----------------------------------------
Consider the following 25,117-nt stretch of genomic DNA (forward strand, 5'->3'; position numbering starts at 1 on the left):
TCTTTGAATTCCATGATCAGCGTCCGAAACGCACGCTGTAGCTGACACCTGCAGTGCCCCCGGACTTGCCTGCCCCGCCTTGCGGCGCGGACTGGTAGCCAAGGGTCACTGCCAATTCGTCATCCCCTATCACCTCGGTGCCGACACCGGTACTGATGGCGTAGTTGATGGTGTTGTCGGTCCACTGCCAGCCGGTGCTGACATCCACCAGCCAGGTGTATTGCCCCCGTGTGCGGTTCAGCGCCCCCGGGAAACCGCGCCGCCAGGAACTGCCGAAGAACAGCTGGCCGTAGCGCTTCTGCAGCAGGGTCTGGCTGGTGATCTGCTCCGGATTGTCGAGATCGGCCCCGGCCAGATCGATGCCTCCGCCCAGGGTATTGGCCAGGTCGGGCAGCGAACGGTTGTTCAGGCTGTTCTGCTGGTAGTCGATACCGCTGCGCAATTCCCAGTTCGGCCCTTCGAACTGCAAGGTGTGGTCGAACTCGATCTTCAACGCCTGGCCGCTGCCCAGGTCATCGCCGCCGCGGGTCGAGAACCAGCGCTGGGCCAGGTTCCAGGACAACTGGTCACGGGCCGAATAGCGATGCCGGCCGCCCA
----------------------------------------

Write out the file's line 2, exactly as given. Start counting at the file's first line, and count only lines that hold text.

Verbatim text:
TCTTTGAATTCCATGATCAGCGTCCGAAACGCACGCTGTAGCTGACACCTGCAGTGCCCCCGGACTTGCCTGCCCCGCCTTGCGGCGCGGACTGGTAGCCAAGGGTCACTGCCAATTCGTCATCCCCTATCACCTCGGTGCCGACACCGGTACTGATGGCGTAGTTGATGGTGTTGTCGGTCCACTGCCAGCCGGTGCTGACATCCACCAGCCAGGTGTATTGCCCCCGTGTGCGGTTCAGCGCCCCCGGGAAACCGCGCCGCCAGGAACTGCCGAAGAACAGCTGGCCGTAGCGCTTCTGCAGCAGGGTCTGGCTGGTGATCTGCTCCGGATTGTCGAGATCGGCCCCGGCCAGATCGATGCCTCCGCCCAGGGTATTGGCCAGGTCGGGCAGCGAACGGTTGTTCAGGCTGTTCTGCTGGTAGTCGATACCGCTGCGCAATTCCCAGTTCGGCCCTTCGAACTGCAAGGTGTGGTCGAACTCGATCTTCAACGCCTGGCCGCTGCCCAGGTCATCGCCGCCGCGGGTCGAGAACCAGCGCTGGGCCAGGTTCCAGGACAACTGGTCACGGGCCGAATAGCGATGCCGGCCGCCCA